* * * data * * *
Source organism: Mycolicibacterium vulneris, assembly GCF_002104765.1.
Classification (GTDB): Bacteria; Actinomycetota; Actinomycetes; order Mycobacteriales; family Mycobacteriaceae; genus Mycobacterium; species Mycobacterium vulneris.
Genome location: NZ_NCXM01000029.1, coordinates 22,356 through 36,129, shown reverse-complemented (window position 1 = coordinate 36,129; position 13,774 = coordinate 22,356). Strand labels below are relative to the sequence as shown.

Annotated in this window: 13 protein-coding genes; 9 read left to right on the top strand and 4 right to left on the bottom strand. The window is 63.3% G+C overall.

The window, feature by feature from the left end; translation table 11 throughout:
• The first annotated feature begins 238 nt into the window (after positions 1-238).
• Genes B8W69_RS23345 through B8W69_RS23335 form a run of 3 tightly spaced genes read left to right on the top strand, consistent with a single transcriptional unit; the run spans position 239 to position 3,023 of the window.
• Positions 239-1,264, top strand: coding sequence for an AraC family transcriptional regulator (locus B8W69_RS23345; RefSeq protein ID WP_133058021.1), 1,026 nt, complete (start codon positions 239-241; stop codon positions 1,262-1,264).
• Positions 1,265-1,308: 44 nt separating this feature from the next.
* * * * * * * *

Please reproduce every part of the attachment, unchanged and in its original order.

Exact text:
Source organism: Mycolicibacterium vulneris, assembly GCF_002104765.1.
Classification (GTDB): Bacteria; Actinomycetota; Actinomycetes; order Mycobacteriales; family Mycobacteriaceae; genus Mycobacterium; species Mycobacterium vulneris.
Genome location: NZ_NCXM01000029.1, coordinates 22,356 through 36,129, shown reverse-complemented (window position 1 = coordinate 36,129; position 13,774 = coordinate 22,356). Strand labels below are relative to the sequence as shown.

Annotated in this window: 13 protein-coding genes; 9 read left to right on the top strand and 4 right to left on the bottom strand. The window is 63.3% G+C overall.

The window, feature by feature from the left end; translation table 11 throughout:
• The first annotated feature begins 238 nt into the window (after positions 1-238).
• Genes B8W69_RS23345 through B8W69_RS23335 form a run of 3 tightly spaced genes read left to right on the top strand, consistent with a single transcriptional unit; the run spans position 239 to position 3,023 of the window.
• Positions 239-1,264, top strand: coding sequence for an AraC family transcriptional regulator (locus B8W69_RS23345; RefSeq protein ID WP_133058021.1), 1,026 nt, complete (start codon positions 239-241; stop codon positions 1,262-1,264).
• Positions 1,265-1,308: 44 nt separating this feature from the next.